If you are interested in the same-sex marriage issue and haven't read Judge Walker's Perry v. Schwarzenegger opinion, you should do so. It is one of many 14th Amendment based decisions about which I have mixed feelings. It is a decision which expands both individual rights (which is good) and the power of the federal government (which is bad).
Below are brief statements of my thoughts about the two major issues in the Perry case.
I believe that same-sex marriage should be just as legal as opposite-sex marriage.
The ideal solution would be to get the government out of the marriage business altogether. "Marriage licenses" are a fairly recent invention with embarrassing origins. It seems a bit absurd to have to get the state's permission to get married, just as it would be absurd to have to get the state's permission to have a child. These things are just far too personal to be subject to government licensing.
Recognizing, though, that the ideal solution isn't likely to be adopted very soon, legalizing same-sex marriage is a minimal reform that is needed. People are being harmed by the state's refusal to extend to them the same basic legal benefits and licensed social status that the state extends to others in substantially similar circumstances. Religious objections and the revulsion that some people feel toward homosexuality do not justify state-directed harm.
Religious organizations and private celebrants should be free to refuse to administer or recognize marriages that they see as objectionable. A minister could decline to officiate at a same-sex wedding just as a minister can now decline to officiate at a wedding in which one of the parties is a divorced person. The state, however, should not discriminate in this way.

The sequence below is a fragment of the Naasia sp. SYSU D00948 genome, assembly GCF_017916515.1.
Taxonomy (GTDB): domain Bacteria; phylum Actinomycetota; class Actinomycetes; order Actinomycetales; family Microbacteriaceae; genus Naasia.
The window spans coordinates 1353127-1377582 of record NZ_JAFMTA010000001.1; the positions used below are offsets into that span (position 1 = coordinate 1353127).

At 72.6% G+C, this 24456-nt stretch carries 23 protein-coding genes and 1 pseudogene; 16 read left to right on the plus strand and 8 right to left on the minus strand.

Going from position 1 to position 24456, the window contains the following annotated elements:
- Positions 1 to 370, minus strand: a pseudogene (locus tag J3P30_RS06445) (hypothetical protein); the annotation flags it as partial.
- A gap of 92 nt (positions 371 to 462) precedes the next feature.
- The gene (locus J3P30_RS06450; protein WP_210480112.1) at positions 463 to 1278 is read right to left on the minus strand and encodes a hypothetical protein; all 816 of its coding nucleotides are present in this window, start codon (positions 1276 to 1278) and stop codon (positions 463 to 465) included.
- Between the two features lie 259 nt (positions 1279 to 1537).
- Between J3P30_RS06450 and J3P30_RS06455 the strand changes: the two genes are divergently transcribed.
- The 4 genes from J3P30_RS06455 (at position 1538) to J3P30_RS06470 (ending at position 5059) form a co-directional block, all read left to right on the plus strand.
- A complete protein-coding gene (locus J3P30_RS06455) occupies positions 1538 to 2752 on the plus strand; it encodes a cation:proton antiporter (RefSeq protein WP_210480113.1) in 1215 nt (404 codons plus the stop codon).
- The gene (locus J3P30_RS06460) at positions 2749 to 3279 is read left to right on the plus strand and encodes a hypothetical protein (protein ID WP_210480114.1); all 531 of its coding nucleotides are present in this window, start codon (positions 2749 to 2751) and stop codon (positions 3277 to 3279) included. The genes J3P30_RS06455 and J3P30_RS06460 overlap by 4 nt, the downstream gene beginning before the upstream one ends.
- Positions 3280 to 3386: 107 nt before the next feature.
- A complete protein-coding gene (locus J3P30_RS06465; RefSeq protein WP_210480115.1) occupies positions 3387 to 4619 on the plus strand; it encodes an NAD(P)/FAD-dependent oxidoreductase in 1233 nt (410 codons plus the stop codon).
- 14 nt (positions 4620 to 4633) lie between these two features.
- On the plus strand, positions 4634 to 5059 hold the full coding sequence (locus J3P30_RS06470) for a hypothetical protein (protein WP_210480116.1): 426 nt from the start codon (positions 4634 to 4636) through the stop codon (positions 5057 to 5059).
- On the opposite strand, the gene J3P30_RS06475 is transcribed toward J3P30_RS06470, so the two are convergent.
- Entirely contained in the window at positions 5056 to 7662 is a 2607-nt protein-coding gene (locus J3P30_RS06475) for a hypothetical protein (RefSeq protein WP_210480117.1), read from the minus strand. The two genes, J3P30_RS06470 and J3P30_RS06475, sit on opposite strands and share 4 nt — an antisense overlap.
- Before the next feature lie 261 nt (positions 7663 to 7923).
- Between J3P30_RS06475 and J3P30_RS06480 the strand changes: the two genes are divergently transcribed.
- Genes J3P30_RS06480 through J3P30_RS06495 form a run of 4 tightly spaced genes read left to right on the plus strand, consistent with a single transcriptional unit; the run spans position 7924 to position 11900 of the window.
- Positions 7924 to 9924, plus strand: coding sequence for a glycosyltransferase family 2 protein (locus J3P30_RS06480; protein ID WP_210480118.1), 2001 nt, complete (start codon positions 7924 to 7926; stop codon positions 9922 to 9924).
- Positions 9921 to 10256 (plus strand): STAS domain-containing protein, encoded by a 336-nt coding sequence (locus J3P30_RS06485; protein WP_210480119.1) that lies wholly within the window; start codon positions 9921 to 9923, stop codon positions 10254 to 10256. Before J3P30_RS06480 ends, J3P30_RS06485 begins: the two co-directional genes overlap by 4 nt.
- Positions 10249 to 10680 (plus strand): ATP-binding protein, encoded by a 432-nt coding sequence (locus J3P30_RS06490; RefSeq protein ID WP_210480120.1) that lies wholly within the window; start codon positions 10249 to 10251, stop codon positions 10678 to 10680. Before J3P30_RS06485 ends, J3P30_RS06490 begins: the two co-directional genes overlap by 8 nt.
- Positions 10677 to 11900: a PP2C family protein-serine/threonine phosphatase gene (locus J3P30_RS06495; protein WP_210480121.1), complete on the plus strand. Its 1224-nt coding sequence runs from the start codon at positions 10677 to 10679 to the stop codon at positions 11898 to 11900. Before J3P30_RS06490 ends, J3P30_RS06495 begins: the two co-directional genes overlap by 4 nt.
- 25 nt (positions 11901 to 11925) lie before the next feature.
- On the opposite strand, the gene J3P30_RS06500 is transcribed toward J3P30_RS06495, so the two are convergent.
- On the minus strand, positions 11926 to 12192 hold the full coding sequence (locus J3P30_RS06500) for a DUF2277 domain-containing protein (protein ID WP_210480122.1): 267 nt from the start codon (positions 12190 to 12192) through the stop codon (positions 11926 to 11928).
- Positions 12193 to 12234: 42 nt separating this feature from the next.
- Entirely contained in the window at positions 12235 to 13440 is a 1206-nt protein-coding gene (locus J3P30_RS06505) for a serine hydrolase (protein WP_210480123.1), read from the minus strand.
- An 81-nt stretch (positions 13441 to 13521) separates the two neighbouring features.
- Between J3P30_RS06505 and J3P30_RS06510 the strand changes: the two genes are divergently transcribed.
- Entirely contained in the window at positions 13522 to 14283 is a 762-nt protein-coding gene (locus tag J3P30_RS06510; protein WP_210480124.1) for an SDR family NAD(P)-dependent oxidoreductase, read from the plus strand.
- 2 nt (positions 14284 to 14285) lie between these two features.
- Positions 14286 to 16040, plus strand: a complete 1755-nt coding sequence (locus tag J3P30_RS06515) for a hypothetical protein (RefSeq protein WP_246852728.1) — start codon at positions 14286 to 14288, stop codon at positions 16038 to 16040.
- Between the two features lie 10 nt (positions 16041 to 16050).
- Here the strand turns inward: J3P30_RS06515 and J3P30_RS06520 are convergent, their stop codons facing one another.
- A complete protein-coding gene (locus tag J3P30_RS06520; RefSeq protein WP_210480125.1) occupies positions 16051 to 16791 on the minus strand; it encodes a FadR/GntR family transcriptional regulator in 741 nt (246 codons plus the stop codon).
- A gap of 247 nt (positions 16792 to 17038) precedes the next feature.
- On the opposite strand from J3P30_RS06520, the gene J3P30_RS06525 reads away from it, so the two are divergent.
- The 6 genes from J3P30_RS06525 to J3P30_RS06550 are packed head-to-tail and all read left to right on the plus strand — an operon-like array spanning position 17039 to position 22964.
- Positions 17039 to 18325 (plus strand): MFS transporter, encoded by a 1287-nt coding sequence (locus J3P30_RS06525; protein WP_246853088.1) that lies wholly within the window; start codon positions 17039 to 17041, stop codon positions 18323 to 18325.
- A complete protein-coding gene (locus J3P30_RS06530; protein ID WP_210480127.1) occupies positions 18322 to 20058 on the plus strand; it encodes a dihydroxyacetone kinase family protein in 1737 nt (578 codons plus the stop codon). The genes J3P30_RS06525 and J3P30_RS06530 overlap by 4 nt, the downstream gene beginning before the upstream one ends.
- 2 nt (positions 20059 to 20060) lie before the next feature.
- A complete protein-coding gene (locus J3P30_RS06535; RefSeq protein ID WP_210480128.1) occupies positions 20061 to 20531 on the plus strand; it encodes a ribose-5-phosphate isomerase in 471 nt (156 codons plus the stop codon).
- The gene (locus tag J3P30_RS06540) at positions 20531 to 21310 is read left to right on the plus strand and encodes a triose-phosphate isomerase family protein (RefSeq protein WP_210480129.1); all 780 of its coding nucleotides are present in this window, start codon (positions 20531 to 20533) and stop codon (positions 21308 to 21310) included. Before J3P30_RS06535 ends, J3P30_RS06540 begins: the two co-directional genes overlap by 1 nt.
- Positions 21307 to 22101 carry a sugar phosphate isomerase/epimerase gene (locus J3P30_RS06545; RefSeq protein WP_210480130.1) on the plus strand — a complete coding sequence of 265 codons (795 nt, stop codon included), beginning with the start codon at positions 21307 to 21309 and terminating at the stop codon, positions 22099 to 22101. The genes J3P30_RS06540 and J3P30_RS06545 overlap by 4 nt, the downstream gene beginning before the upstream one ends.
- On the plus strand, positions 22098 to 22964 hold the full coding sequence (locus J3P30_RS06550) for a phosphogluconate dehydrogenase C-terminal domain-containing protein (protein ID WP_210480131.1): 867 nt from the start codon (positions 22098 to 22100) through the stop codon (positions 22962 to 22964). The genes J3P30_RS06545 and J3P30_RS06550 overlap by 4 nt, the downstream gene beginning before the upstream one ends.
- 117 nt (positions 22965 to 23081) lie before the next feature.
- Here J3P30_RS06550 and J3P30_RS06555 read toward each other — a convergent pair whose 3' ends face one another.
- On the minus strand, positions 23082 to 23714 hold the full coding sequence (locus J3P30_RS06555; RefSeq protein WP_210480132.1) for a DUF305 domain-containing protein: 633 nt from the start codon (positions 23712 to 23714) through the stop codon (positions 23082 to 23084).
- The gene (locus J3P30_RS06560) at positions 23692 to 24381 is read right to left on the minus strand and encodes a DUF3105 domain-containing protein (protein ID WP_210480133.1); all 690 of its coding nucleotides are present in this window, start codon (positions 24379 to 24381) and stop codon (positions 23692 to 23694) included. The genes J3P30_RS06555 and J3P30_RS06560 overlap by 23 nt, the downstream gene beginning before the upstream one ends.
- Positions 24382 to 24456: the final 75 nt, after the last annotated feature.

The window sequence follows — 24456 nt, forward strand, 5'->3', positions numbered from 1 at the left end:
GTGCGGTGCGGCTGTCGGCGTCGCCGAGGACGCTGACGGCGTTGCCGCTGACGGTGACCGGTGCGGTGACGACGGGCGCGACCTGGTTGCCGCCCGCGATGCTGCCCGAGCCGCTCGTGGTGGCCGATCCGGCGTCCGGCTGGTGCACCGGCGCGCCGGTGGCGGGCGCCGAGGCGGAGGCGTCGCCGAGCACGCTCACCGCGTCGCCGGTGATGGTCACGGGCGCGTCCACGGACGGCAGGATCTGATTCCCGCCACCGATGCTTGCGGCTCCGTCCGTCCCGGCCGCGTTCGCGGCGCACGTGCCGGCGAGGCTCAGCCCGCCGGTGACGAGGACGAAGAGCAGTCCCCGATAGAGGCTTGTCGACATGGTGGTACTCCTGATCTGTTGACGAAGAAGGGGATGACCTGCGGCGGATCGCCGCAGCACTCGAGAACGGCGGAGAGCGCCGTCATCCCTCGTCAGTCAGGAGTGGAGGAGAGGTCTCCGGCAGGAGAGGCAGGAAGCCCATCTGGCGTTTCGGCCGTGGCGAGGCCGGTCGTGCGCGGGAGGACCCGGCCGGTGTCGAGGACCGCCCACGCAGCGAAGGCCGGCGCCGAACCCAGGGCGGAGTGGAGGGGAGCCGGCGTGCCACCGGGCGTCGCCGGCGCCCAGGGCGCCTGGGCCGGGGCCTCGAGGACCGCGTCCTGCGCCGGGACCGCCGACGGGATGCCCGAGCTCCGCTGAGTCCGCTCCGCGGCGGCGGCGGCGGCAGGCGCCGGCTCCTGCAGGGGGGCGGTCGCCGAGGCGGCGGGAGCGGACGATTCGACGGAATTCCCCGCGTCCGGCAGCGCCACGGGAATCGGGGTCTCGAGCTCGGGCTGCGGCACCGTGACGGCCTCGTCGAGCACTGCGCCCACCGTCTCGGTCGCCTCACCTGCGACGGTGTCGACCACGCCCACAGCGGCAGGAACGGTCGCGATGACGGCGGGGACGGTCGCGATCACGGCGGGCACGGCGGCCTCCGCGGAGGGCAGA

I believe that the federal government has no valid role to play in regulating marriage.
There simply isn't anything in the U.S. Constitution giving the federal government any power over marriage. Again, I understand the 14th Amendment arguments, but reject them. That's too complex an issue to fully discuss here, but I might return to it in another post. Most importantly, the expansion of federal power, even when done for the short-term furtherance of individual rights, has the long-term effect of endangering individual rights. A weak central government is, in the long run, better for personal liberty.
If marriage is going to be regulated by government, then it should be regulated by the state or local governments. The federal government should neither ban same-sex marriage nor require states to recognize same-sex marriage.
To the extent that the federal government is involved in marriage (e.g., in the granting of Social Security survivor's benefits), it should recognize marriages that are valid under the laws of the states in which they were performed.
See also: Ted Olson's "The Conservative Case for Gay Marriage." Olson's argument for federal jurisdiction is flimsy, but his observations about the ways in which society would benefit from legalizing same-sex marriage are excellent.